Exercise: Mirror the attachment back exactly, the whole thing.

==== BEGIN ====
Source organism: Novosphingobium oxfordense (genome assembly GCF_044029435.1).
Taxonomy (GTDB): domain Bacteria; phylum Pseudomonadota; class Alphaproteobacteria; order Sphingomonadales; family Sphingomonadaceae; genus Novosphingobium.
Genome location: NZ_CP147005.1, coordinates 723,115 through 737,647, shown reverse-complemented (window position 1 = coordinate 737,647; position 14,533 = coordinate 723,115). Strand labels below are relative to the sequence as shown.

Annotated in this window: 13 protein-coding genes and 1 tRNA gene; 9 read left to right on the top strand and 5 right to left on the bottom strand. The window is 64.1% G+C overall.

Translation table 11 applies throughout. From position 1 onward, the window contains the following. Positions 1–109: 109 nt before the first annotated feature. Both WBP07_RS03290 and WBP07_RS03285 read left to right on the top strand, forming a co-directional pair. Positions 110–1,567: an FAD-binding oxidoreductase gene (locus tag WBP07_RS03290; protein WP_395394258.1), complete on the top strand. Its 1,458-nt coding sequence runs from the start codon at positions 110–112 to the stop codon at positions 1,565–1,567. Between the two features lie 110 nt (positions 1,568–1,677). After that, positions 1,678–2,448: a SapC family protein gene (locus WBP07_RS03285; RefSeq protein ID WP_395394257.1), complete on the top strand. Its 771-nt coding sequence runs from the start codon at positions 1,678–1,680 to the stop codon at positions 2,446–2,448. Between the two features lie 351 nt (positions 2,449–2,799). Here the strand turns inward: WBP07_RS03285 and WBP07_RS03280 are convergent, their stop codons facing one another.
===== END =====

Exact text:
Source organism: Novosphingobium oxfordense (genome assembly GCF_044029435.1).
Taxonomy (GTDB): domain Bacteria; phylum Pseudomonadota; class Alphaproteobacteria; order Sphingomonadales; family Sphingomonadaceae; genus Novosphingobium.
Genome location: NZ_CP147005.1, coordinates 723,115 through 737,647, shown reverse-complemented (window position 1 = coordinate 737,647; position 14,533 = coordinate 723,115). Strand labels below are relative to the sequence as shown.

Annotated in this window: 13 protein-coding genes and 1 tRNA gene; 9 read left to right on the top strand and 5 right to left on the bottom strand. The window is 64.1% G+C overall.

Translation table 11 applies throughout. From position 1 onward, the window contains the following. Positions 1–109: 109 nt before the first annotated feature. Both WBP07_RS03290 and WBP07_RS03285 read left to right on the top strand, forming a co-directional pair. Positions 110–1,567: an FAD-binding oxidoreductase gene (locus tag WBP07_RS03290; protein WP_395394258.1), complete on the top strand. Its 1,458-nt coding sequence runs from the start codon at positions 110–112 to the stop codon at positions 1,565–1,567. Between the two features lie 110 nt (positions 1,568–1,677). After that, positions 1,678–2,448: a SapC family protein gene (locus WBP07_RS03285; RefSeq protein ID WP_395394257.1), complete on the top strand. Its 771-nt coding sequence runs from the start codon at positions 1,678–1,680 to the stop codon at positions 2,446–2,448. Between the two features lie 351 nt (positions 2,449–2,799). Here the strand turns inward: WBP07_RS03285 and WBP07_RS03280 are convergent, their stop codons facing one another.